Later, at 4:00pm, "we're just closing, come back tomorrow".  Tomorrow we get the licence, and chat to the Sergeant who admits that for an island of 1200 people a Police force of 14 is probably 10 too many.  You think??? There's not even any evidence of crime on the island.  Besides, everyone knows everyone else and where the hell are you going to hide? Or how are you going to get off the island? 

Usefully, the licence is valid for a year in New Zealand, so if you are high on demerit points it may be a good idea to pop up to Niue for a spare licence!
one road circumnavigates the island and a few more criss cross it
The island closes on Sunday and the place to go is the Washaway Cafe at Avatele, a sheltered bay on the southern end of the island.  An honesty system operates - a serve yourself outdoor bar, write your name and what you had in the book and pay before you leave.  I think they do great burgers, but as the place was packed there was an understandable and very relaxed long wait for it, and after several gin and tonics I could've been eating whale and wouldn't care.   

Rumour has it some people come to Niue and don't leave, or come back year after year because they fall in love with it.  After a week we are pretty relaxed and another few days or a week would be welcome. But all in all, there;'s something to be said for a sandy beach, a hammock and a sheltered lagoon. 














Thursday, 16 July 2015

Hrvatska - land of my father - or in this case, my mother's father

In 2015, looking at the stunning scenery and peaceful (now!) life in Dalmatia, Croatia, it's hard to imagine why you'd leave for an unpredictable and unknown world in New Zealand.  Yet almost exactly 102 years ago that's what my Grandfather did as a teenager, leaving behind his family and everything familiar to arrive in New Zealand on the 13th July 1913.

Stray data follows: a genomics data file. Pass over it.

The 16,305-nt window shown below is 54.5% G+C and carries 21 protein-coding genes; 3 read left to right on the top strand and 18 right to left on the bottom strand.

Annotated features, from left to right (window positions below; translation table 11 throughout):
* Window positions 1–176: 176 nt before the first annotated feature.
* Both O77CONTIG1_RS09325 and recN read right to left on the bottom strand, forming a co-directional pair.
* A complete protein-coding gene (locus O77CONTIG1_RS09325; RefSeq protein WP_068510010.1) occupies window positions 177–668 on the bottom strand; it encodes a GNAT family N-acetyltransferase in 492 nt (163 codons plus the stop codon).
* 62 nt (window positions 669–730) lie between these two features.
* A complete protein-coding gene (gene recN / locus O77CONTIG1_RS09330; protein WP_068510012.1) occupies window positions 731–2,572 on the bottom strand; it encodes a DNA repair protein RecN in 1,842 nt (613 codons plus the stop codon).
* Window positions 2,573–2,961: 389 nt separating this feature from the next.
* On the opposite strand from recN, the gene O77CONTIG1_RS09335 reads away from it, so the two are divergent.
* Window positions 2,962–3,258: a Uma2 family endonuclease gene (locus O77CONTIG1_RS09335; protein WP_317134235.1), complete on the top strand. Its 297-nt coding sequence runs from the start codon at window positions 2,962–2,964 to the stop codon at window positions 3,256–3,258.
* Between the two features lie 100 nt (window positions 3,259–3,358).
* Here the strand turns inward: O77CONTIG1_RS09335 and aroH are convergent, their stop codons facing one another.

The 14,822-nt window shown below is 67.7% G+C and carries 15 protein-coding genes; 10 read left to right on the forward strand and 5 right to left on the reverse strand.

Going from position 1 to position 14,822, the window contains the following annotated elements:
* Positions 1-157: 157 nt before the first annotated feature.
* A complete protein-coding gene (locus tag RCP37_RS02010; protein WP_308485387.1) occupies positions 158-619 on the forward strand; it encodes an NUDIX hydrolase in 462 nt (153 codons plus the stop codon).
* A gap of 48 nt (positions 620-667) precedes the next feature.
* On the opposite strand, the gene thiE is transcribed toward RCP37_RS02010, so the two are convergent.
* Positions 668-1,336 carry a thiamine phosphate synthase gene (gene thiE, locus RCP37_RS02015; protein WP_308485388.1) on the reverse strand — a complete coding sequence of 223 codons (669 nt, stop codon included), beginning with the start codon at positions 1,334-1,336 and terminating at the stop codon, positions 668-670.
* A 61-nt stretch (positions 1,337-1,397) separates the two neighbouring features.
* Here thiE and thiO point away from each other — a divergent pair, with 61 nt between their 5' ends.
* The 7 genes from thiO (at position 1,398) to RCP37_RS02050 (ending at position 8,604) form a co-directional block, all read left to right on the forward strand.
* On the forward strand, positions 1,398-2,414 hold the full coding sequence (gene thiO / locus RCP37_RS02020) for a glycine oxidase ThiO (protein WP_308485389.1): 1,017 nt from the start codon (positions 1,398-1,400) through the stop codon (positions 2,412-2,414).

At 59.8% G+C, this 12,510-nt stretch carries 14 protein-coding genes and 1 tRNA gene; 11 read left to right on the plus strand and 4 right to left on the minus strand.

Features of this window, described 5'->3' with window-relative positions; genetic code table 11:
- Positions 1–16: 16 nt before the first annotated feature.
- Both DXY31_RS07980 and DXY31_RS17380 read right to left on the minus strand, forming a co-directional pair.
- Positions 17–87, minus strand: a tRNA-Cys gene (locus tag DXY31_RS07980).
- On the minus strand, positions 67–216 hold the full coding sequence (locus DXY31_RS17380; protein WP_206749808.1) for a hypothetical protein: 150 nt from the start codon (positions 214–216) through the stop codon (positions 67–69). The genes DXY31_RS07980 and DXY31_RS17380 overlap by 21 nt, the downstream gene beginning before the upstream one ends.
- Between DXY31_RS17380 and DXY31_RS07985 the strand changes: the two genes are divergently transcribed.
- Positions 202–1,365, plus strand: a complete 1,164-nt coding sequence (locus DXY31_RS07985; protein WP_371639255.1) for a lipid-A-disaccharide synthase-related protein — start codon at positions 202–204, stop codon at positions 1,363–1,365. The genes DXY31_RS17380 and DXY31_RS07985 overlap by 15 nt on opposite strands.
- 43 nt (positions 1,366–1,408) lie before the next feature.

What was he thinking?  Probably that a life of predictable and known hardship was before him if he stayed.  

The rugged beauty of the landscape that we find so attractive limited (and still limits) Dalmatian life to subsistence farming along a thin strip of arable coast, a bit of grape growing and fishing. It hasn't escaped me that I've just described the h-g's ideal life - except for the subsistence bit. 

Along the coast between Split and Dubronvik
The drive down the coast was gobsmackingly beautiful. One picture perfect seaside town after another, all tucked in down from the road, with the massive mountainside looming up behind. Warm at 27 degrees, flat calm, and the ocean a deep navy blue.

But more of that in the next installment - for now we are in the north, a very different landscape.

We flew into Zadar, on the northern coast of Croatia, and drove north east to the most famous UNESCO World Heritage site you've never heard of - Plitvice Lakes National Park


The drive crosses the bony ridge of the Kapela range and links through a series of tunnels. When the Bora, a northern wind, is blowing the highway closes; the wind funnelling down the valleys has been known to blow cars off the road as they emerge from the calm of the tunnel to the smack of the wind. 

Of course, it's a windy day and Marija, as we have named our GPS know it all, seems unable to understand the road is closed and WE NEED THE DETOUR. In the end she and I have a major falling out and I shove her in the glove compartment until she can speak nicely again. 

We finally arrive, later than planned.....which turns out to be a blessing as bus hordes arrive in the early morning but are mostly gone by about 2 or 3 pm. 

Plitvice National Park - here we have 300 sq kilometres of park with 16 lakes connected by a series of waterfalls. Eight kilometres of lakes and waterfalls descend from 1,280 metres to just 380 metres.   A series of walkways, most of which would cause an Occupational Health and Safety inspector to have a fainting attack, descend along the falls and lead you along the edges of the lakes,